Today’s sale may be followed in coming months by the first offering of Lloyds shares to individual investors. Lloyds Chief Executive Officer Antonio Horta-Osorio said last month he will ask regulators in the second half for permission to restart dividend payments, the lender’s first since 2008.
The sale “should be good for the stock,” said Chirantan Barua, an analyst at Sanford C. Bernstein Ltd. in London who has an outperform rating on Lloyds. “The fact that they have retained the 25 percent clearly shows that they want to do a retail offering this year as well.”
The UK’s financial sector has particular exposure to the wider global economy with major institutions such as HSBC, Barclays and Standard Chartered all having led the sector lower this year. The FTSE-350 Banking Index found support in the region of 440 last week and now looks likely to unwind its oversold condition relative to the 200-day MA.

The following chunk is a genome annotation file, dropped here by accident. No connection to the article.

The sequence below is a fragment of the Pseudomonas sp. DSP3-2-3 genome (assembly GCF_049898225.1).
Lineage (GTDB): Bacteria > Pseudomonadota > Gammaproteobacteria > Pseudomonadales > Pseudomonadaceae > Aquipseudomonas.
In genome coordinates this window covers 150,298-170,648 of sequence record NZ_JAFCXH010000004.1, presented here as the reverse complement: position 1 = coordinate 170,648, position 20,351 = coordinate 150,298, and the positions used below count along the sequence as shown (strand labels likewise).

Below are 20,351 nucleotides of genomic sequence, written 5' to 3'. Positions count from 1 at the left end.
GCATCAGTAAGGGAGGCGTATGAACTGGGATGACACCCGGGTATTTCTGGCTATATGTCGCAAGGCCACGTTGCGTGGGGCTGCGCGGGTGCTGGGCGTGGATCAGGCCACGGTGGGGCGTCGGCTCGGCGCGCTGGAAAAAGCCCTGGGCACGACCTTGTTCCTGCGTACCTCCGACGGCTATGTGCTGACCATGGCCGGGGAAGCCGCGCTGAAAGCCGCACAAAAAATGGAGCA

Lloyds has led the sector higher over last year and has returned to test the region of the 200-day MA. The fact that Lloyds is exiting the assistance it received from the UK government is certainly a positive and helps to explain its outperformance over the last 18 months. The decision to allow it to pay a dividend will probably be a catalyst for increased investor interest as the free float increases.
The share has an estimated P/E of 11.81 and is currently testing the region of the 200-day MA. Provided it finds support in this area, potential for additional medium-term upside can continue to be given the benefit of the doubt.